Charlie Peace

I had originally planned for Dawn of the Unread to start on October 10 2013 to coincide with Michael Eaton’s play Charlie Peace: His Amazing Life and Astounding Legend. October 10 is significant as it was at 2am in 1878, in the affluent suburb of Blackheath, that the notorious Victorian criminal was finally nobbled by the ‘blue lobsters’. Four months later he would find himself dancing in the air at Armley Gaol on 25 February 1879. But Michael’s commitments and other factors have determined we will now start in early February 2014 to coincide with National Libraries’ Day.

‘The King of the Lags’ was born in Sheffield in the early 1830s. Peace’s life was always destined to be theatrical with a one-legged lion tamer for a father. At fourteen he found himself down a steel mill but after a horrific injury which very nearly crippled him for life, he decided to turn his back on honest toil and vowed no other man would ever be his master.

Peace embarked on a career as a portico thief, womaniser and double-murderer that would position him as Victorian England’s number one villain until you-know-who came along. He was mythologised in popular culture as a daring rogue who put two fingers up to respectable society. His exploits could be heard in nursery rhymes, read about in Penny Dreadfuls and visualised in the waxwork museum and travelling fairs. Up until Eaton’s play, the only part of his story not to be told was his brief stint in Nottingham where he holed up in the notorious Narrow Marshes and fell for Susan Bailey, a Music Hall singer known as the ‘Nottingham Nightingale’.

colorplateLiterature

Charlie Peace may not be a writer but he is certainly a literary figure. His exploits made the front cover of The Illustrated Police News a record nine issues on the trot. Prior to this he was a regular staple of the Penny Dreadfuls. In literary fiction he is mentioned in the Sherlock Holmes story The Illustrious Client (1927) and across the Atlantic Mark Twain satirised the celebrification of ‘the Bannercross Murderer’ in Captain Stormfield’s Visit to Heaven (1909). Edgar Wallace fictionalised Peace’s later career in The Devil Man (1931).

In choosing Peace as one of our literary figures we are spoilt for choice with the material we can point readers to. Similarly, his life story raises lots of issues which we hope will engage with younger audiences. For example, Peace was dobbed in to the police by his lover Susan Bailey when she discovered his true identity – Peace went under numerous aliases. Although it was his infidelity that led to the betrayal, the hundred pound reward probably came in quite handy too. By taking themes from Peace’s life we are able to ask teenagers a wide variety of questions such as: under what circumstances would you inform on someone who had committed a crime? This in turn could be related to topical issues such as gang loyalty and culture.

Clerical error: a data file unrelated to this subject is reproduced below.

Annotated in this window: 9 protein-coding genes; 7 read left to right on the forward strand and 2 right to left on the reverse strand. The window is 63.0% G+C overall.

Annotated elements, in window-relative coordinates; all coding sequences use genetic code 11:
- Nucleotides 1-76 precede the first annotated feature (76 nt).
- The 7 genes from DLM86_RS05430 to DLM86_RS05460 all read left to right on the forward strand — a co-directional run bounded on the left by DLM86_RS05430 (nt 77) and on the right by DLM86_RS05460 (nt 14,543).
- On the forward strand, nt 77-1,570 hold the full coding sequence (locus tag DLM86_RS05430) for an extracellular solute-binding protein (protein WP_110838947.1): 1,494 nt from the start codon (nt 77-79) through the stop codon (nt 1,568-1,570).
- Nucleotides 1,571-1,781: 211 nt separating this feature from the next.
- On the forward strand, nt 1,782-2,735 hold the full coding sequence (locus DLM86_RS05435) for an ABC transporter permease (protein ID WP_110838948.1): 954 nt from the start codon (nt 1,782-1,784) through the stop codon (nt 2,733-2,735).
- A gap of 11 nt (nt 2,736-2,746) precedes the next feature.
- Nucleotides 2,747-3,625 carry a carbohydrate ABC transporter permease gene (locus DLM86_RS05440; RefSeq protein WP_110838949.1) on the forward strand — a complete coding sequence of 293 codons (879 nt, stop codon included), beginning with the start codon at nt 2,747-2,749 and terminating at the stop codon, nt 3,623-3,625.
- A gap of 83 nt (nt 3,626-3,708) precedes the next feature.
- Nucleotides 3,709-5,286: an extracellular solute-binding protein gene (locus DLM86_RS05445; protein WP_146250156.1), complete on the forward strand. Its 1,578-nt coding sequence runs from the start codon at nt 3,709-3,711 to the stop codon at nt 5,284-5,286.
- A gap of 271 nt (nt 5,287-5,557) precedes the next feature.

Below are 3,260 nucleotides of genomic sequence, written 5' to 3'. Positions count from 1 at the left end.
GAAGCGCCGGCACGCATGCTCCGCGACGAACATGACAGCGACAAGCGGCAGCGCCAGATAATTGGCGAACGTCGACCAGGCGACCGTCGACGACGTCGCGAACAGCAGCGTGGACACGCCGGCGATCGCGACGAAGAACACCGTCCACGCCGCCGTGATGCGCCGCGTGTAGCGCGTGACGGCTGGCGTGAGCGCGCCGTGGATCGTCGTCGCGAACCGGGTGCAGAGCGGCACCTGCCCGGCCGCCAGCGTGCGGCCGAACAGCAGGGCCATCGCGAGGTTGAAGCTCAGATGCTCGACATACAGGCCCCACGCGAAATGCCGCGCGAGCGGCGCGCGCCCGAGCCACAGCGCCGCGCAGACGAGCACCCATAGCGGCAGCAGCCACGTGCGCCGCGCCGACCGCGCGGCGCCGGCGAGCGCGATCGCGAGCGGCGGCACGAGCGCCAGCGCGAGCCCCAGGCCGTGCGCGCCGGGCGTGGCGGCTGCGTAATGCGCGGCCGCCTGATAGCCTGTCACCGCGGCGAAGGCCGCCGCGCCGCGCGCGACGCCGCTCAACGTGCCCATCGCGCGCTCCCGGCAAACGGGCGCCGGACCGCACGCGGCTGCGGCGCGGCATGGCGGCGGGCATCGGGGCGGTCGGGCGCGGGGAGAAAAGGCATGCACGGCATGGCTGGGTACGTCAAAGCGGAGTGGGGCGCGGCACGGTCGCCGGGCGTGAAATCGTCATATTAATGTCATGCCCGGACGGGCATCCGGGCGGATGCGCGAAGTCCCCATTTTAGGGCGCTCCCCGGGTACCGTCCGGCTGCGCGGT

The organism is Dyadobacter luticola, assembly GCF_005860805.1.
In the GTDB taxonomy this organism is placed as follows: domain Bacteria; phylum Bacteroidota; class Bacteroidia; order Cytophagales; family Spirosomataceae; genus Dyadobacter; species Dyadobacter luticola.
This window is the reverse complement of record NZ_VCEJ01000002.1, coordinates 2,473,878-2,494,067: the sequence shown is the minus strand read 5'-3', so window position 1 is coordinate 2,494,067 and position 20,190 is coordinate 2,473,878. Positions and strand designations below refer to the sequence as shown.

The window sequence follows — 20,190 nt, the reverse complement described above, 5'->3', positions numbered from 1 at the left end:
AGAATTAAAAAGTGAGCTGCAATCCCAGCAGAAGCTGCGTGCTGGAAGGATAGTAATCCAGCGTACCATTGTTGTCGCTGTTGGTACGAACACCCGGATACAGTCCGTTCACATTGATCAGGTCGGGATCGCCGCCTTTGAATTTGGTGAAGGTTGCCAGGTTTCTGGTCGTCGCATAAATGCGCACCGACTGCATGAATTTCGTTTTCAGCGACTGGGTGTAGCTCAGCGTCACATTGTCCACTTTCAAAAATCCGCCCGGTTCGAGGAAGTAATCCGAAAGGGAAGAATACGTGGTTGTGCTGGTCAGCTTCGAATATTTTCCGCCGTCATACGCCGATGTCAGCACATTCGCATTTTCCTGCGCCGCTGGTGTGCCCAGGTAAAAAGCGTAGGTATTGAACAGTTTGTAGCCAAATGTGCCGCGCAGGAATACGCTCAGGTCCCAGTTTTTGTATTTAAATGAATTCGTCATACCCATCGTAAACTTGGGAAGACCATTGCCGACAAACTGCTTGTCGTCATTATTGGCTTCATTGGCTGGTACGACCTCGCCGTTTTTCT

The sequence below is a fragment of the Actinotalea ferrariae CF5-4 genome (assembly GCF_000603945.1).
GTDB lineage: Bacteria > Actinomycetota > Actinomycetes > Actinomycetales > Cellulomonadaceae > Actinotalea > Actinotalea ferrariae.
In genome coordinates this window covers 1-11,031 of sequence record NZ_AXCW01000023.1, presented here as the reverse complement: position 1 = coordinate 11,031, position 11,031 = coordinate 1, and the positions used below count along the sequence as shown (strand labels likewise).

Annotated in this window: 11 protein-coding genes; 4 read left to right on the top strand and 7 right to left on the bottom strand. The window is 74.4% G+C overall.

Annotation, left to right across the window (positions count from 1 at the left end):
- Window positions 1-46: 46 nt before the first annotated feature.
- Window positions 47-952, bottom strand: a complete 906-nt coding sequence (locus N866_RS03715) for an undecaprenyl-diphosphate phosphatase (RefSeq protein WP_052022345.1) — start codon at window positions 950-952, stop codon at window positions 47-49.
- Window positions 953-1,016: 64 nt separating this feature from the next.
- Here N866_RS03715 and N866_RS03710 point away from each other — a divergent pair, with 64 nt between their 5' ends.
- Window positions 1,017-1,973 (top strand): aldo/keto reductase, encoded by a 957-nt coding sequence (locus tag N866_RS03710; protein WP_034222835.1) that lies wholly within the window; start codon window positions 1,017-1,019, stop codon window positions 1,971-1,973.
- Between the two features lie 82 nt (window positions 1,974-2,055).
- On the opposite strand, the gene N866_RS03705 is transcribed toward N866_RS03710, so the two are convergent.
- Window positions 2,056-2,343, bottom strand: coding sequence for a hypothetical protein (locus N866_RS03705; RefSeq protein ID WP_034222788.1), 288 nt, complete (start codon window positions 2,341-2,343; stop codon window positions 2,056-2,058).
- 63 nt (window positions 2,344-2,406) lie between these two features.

peace1Charlie Peace as graphic novel       

Charlie Peace was a master of disguise. A broken jaw enabled him to contort his facial appearance, making him unrecognisable as he burgled his way up and down the country. Originally I had the idea of getting multiple artists to illustrate his story, the different styles reflecting his changing appearance but Michael Eaton suggested replicating the Buster comics Peace appeared in during the early 1960s.

In these subversive stories Charlie is transformed from a selfish thief into a survivalist, a Robin Hood like figure, who steals from exploitative capitalists. Michael wants to remain true to the Buster comics in both narrative and visuals. Therefore Peace will return via a time machine into the Playhouse and stumble upon his play. He looks in the Sky Mirror (which is outside the Playhouse) and sees the many representations of him reflected back. He goes on an adventure, bemused by modern Nottingham, and discovers an old disused library in Calverton which has hordes of comics which he steals and gives out to the poor.

Chenglei Mike eaton

Chenglei Xu editing together the Michael Eaton short film at the top of the page.

In addition to alluding to the original text, the story draws on a real fact. There once was a library/archive in Calverton that stored comics and newspapers but this was closed down many decades ago. As Dawn of the Unread is about promoting libraries, seeing what we’ve already lost will hopefully make us fight for what we’ve got.

Michael Eaton has always wanted to create a graphic novel of Charlie Peace so I’m hoping this might help kick-start that ambition. Now we have to find the right artist. The person I would love to match Michael with is Nottingham-based Ian Culbard. Check out his adaptations of H P Lovecraft, Oscar Wilde and Sherlock Holmes and you’ll understand why.

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One thought on “Charlie Peace

  1. Pingback: The Missing Ink | Dawn of the Unread

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